Code

2. Create a user flow of three pages, each with a distinct purpose. First, an opening animation to attract people to play. Second, a page to create one’s word. Third, a page to add their word to the dictionary.  Currently, it’s all in one page which is a little too much for someone to get through at once.

Physical Computing

3. While I learned a lot using different sensors, next time I would use only one kind of sensor for the same kind of human gesture of pressing down. I was asking people to press each “fabric button”, but underneath were different sensors which each required a different kind of touch.

Overall Design

4. On a larger scale, my first prototype demonstrated that people understand and are interested in the concept, feel ownership over their words, have a lot of fun with the current interaction, and are very surprised and delighted by the end. However, the definitions don’t have as much variety in mood or tone as I’d like to encourage in a final version of the project. As of now, people add definitions that match the playful and slightly absurd interaction that I’ve created (strange mouth parts anyone??) . Very few are introspective, although two people did submit definitions about wishing to move to NYC or worrying that someone else is having a better time than they are.

One thing I want to do is rerecord the audio recordings to include more variety in phonemes. Right now they all end “ah” because they are taken from instructional resources online. Including “ack” and not only “kah” will give people more choice.

Considering my recordings all end in “ah”, any word people make sounds pretty silly. Therefore, the inviting but strange branding and design that I created for the show fit that experience. Next time, I can change the design to set a different tone for people’s interactions, in hopes of giving people the room to submit definitions that have more variety to them.

 

 


System Diagrams

Here are a few diagrams of my work.

Phonemes Chart

 

My circuits as a schematic and illustrations.

Meaning Maker Circuit Illustrations and Schematics

 

These webpage layouts are close to what I would finish creating with more time.

Webpage Design_Build A Word-01Webpage Design_Build A Word-02Webpage Design_Build A Word-03Webpage Design_Share a Meaning-01Webpage Design_New Meanings and Words-01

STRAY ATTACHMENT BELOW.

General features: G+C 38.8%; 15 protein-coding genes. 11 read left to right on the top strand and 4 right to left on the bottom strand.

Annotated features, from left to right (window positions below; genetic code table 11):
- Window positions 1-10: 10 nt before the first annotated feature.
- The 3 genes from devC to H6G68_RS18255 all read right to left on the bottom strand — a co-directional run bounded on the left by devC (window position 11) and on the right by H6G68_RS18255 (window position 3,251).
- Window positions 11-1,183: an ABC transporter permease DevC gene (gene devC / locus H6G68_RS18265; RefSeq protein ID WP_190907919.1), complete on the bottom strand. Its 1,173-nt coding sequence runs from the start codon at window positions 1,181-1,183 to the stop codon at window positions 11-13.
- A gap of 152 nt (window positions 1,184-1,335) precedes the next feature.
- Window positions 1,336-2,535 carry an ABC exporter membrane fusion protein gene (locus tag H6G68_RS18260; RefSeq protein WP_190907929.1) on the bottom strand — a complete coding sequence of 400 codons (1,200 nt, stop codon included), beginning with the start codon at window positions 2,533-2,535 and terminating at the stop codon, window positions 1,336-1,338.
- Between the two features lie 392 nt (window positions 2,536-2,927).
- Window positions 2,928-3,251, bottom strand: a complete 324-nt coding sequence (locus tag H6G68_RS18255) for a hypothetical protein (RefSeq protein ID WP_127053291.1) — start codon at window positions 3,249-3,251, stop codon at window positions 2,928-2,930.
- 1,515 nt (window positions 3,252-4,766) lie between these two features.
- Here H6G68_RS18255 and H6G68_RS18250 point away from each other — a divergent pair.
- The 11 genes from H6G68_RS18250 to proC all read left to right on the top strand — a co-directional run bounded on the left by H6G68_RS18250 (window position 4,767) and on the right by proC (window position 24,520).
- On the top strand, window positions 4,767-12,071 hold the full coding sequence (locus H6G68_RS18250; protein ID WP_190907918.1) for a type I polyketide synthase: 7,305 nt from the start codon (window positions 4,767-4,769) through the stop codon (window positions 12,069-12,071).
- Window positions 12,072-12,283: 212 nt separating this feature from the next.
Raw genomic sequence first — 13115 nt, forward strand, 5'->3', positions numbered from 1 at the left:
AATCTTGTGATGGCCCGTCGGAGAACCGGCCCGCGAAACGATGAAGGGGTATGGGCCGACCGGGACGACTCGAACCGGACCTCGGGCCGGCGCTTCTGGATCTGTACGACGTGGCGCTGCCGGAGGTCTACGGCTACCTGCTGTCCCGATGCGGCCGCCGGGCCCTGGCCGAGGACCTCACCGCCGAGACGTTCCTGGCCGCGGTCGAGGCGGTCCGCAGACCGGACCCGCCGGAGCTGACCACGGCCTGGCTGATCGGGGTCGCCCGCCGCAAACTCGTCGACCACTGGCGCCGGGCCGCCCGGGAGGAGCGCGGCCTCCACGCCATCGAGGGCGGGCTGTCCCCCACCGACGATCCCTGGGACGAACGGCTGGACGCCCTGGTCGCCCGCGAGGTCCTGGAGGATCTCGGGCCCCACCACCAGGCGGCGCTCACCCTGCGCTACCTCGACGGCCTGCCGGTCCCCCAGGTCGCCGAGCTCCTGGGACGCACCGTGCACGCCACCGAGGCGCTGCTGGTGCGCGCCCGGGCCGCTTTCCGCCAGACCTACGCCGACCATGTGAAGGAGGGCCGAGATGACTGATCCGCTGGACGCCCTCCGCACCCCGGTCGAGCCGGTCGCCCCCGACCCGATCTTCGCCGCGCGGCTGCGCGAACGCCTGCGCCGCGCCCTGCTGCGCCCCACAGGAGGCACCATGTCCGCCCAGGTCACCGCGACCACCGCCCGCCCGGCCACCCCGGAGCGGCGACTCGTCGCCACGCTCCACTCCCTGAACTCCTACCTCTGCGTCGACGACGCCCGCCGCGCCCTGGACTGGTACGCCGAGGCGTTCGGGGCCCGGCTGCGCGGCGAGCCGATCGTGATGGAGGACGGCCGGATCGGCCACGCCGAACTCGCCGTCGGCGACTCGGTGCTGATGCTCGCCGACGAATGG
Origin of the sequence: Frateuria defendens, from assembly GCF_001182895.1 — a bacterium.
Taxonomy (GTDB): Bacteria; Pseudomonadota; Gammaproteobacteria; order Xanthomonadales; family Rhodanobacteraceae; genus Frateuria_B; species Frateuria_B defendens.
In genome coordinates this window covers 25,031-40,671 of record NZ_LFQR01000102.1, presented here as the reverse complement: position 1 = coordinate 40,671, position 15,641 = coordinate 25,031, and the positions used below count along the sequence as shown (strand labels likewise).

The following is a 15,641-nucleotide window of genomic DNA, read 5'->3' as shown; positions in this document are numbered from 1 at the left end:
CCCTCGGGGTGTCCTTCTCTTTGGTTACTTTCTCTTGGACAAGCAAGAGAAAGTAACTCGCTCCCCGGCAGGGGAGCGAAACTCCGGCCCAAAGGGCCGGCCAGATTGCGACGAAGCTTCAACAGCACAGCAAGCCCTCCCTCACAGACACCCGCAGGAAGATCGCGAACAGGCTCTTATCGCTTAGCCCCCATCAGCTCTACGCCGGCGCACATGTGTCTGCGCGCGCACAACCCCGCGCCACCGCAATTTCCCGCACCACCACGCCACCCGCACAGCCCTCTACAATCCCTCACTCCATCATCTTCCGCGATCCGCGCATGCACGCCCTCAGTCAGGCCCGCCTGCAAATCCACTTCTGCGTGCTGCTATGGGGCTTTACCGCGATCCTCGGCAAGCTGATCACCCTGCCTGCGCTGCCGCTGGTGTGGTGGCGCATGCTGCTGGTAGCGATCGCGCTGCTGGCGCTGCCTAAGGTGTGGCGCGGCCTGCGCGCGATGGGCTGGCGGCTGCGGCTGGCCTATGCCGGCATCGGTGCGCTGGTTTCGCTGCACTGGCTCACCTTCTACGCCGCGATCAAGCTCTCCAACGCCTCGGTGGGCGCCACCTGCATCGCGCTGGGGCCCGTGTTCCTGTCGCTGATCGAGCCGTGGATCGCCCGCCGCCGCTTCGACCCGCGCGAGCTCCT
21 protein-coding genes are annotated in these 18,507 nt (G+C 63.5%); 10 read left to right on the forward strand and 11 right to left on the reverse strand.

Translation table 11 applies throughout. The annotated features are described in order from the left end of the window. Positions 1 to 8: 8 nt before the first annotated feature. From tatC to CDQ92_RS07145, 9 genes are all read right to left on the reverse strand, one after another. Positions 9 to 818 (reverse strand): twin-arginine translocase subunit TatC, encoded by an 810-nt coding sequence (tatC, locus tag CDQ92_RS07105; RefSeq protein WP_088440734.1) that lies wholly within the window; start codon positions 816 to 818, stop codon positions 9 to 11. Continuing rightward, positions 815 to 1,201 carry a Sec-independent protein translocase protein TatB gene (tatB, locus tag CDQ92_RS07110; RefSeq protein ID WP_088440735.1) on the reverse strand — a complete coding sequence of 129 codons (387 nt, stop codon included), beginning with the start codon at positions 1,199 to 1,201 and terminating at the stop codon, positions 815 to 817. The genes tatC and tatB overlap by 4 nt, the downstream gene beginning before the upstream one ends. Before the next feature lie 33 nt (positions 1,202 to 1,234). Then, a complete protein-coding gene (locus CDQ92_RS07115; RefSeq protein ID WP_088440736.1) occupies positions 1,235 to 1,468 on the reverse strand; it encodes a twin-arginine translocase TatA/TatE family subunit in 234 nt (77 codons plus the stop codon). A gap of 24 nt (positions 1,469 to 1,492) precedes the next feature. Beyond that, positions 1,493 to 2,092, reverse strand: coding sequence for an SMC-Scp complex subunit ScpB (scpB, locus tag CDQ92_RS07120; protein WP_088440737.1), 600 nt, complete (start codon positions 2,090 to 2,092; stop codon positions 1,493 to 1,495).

Intro to Computational Media – Update on Final Project “Meaning Maker”

I’ve decided to combine my Intro to Physical Computing and Intro to Computational Media final projects. I’ll save by “What’s Your Character” project for winter break or next semester! I’m disappointed to not work on it now, but want to focus on completing more of one project than a little less of two projects.

You can read more about my “Meaning Maker” project over here.  I’ll do as much of my larger idea as I can. At a minimum, I hope to complete the interaction of building words by using the mouth enclosure. I may have to save the “game” element of people interacting with each other through the interfaces for another time.

Here are my interaction diagrams, schematics, and interface designs.

I’m sure these will continue to change and I’ll update them with my final post.

 

Installation-01

 

A chart assigning phonemes to different interactions.

Phonemes Chart

 

My circuits as a schematic and illustrations.

Meaning Maker Circuit Illustrations and Schematics

 

My webpage design so far, created in Illustrator.

Webpage Design_Build A Word-01Webpage Design_Build A Word-02Webpage Design_Build A Word-03Webpage Design_Share a Meaning-01Webpage Design_New Meanings and Words-01

 

 

 

 

 

Class 10 Intro to Comp Media – Proposal “Collage Character Portrait”

Project Summary 

Ideal Scenario

I’m hoping to eventually design a large projected interaction. People can playfully answer “What main character are you in a novel?” People would drag images of minor characters, similes and metaphors to the outline of their figure, as a way of defining themselves by what surrounds them. The interaction would take a few steps:

  • Enter a photobooth-like environment
  • Snap a photo of their whole body, which is turned into a silhouette. This is projected on a wall.
  • Drag from a “pile” of various characters/objects at the base of the projection to surround their figure’s outline.
  • At the end of the interaction, people can print out their picture and take it home with them. Or post online. Etc.

Prototype for Now

But for now, I’ll make a simple prototype for my Intro to Computational Media final…. This will include being able to use a laptop’s camera to capture a portrait and turn it into black and white (or other colors), drag objects to to your portrait’s outline with the mouse or possibly with touch, and then finally email yourself the photo or post it online.

Context and Audience